In-laws are notoriously bad at present-giving. A 2017 study polling 2,000 adults saw in-laws rank bottom as the worst for giving gifts, as they confused, upset or offended the rest of the family.
Further proof of this phenomenon was found over on Mumsnet where a British woman took to the forum to share her own shock at the present handed to her by her husband’s mom. Her post garnered over 24,000 views.
Writing under the handle Welshlavalove, she explained that she rarely sees her mother-in-law as she “lives a couple of hours away” and “never travels.”
She said their interactions had been mostly restricted to “small talk” until this year when she came to their house for Christmas lunch.
It was during the day’s festivities that her mother-in-law presented her with the controversial gift; a cushion embroidered with the words: “I gave up jogging for health reasons…my thighs rubbed together and my knickers caught fire.”
To say the present went down badly would be something of an understatement.
“Am I being unreasonable in thinking she is fat shaming me?” Welshlavalove asked.
She added she “used to run a lot” but doesn’t now and noted that whenever the mother-in-law “sees her slightly overweight son she makes comments about how he looks pregnant.”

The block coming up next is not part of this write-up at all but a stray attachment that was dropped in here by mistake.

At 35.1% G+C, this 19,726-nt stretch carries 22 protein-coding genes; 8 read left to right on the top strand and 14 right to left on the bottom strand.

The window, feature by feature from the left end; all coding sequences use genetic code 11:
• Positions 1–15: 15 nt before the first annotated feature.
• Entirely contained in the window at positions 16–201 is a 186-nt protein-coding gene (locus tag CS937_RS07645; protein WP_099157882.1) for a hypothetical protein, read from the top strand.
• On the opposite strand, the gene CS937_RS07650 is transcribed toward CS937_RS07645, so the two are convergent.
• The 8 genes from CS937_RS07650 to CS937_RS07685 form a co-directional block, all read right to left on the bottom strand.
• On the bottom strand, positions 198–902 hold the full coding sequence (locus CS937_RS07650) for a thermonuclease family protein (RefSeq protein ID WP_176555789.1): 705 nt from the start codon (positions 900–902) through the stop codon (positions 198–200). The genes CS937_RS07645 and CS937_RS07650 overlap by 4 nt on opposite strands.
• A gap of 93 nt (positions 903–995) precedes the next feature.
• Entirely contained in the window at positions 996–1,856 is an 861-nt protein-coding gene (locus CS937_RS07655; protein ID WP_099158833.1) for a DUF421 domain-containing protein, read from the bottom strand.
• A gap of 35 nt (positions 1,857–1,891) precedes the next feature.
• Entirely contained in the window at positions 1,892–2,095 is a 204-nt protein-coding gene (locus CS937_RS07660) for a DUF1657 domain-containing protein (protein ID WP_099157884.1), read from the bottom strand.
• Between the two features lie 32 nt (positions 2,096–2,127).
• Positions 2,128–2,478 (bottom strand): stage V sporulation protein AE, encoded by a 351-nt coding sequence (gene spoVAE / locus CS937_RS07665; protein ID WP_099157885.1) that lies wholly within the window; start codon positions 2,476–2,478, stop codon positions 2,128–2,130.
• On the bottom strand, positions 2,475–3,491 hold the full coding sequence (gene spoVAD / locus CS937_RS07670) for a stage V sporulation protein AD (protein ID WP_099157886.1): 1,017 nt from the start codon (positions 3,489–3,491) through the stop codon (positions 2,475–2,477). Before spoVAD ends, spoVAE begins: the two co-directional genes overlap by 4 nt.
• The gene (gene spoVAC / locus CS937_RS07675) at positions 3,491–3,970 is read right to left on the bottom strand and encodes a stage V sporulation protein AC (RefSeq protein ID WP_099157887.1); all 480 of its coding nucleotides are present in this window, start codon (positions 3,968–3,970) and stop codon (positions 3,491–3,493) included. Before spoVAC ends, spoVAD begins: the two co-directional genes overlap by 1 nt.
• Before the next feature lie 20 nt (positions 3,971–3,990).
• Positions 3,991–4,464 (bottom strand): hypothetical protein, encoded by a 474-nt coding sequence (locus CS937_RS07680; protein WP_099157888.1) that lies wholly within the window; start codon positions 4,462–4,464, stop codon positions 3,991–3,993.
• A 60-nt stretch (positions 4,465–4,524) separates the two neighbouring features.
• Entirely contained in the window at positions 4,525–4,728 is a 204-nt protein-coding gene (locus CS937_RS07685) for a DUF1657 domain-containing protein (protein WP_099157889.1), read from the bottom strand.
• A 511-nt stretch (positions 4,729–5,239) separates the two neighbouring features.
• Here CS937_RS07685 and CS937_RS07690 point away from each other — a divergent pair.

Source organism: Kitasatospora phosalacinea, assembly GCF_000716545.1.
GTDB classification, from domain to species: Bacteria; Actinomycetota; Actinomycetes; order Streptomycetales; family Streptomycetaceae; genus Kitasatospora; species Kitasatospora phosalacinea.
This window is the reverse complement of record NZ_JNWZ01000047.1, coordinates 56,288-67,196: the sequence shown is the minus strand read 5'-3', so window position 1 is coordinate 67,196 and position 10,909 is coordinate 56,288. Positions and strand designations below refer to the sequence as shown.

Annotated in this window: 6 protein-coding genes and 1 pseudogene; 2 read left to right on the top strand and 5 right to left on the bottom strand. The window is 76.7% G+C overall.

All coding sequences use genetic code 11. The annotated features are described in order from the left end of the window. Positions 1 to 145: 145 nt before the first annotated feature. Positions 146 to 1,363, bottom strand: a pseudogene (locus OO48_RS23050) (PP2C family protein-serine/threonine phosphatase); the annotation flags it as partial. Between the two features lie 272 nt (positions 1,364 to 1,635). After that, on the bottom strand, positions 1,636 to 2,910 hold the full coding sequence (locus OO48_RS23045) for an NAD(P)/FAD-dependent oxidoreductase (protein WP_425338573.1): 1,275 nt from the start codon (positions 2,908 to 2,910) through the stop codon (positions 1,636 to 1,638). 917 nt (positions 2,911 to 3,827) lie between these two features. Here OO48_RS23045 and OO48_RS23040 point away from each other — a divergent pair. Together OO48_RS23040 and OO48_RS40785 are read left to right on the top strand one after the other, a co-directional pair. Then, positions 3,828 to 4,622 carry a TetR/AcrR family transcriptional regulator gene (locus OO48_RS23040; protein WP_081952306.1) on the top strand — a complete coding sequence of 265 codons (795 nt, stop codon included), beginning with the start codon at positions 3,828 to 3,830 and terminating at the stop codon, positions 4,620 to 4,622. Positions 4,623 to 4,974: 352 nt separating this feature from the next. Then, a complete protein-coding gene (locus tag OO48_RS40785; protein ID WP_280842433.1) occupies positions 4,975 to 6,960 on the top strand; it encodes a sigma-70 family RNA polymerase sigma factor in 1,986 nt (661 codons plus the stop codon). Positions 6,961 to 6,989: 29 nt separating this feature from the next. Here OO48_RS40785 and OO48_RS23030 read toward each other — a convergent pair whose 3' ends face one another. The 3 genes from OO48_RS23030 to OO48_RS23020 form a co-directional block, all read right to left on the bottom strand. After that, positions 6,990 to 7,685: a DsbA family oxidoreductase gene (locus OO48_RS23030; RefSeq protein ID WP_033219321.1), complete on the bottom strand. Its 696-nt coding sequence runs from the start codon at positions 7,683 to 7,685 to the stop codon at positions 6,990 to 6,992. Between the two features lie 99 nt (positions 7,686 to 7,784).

Though the woman herself appeared unsure of the motives behind the gift, Mumsnet users were unequivocal in their response to the present. “Wow that is a b****y present,” one user posting as Stormwhale wrote. “Nasty.” Another, writing as QuestionNumberOne, agreed: “That’s just a straight up insult.”
“It’s a really strange slogan for a cushion,” cutebutscary commented. “I mean it’s not even funny, who would have it on display?” Lonlydomassiveones urged the woman to confront her mother-in-law over the present. “Some people are passive aggressive in their gift giving and it can be very hurtful,” they wrote. “You should tell her you don’t [like] it and get her to explain.”
One user, responding as Riverlee, meanwhile, tried to defend the mother-in-law’s actions.”Maybe she thought it was funny, if you used to jog and no longer does,” they said. “Have you ever had a conversation about jogging causing your thighs to rub together? I don’t think she’s fat shaming but it is a strange present.”
Others like AndTime thought the gift was “funny if you buy it for yourself but just downright nasty if you buy it for someone else.”
“Get yourself a nice cushion cover and pop it over the top,” they suggested.
Fat-shaming overweight people may be ostensibly intended as a way to motivate people to eat less and lose weight but studies suggest it could end up having the opposite effect.
In a study published in the March 2014 edition of the Journal of Experimental Social Psychology, 93 women were exposed to weight-stigmatizing information.
The research found that this made those who were overweight consume more calories and feel less in control of their eating.
This latest incident follows on from similar viral stories focused around fat shaming. One saw a woman demoted from her role as maid of honor over her weight, while in another instance a woman said she was fat-shamed and asked to cover up while exercising in the gym.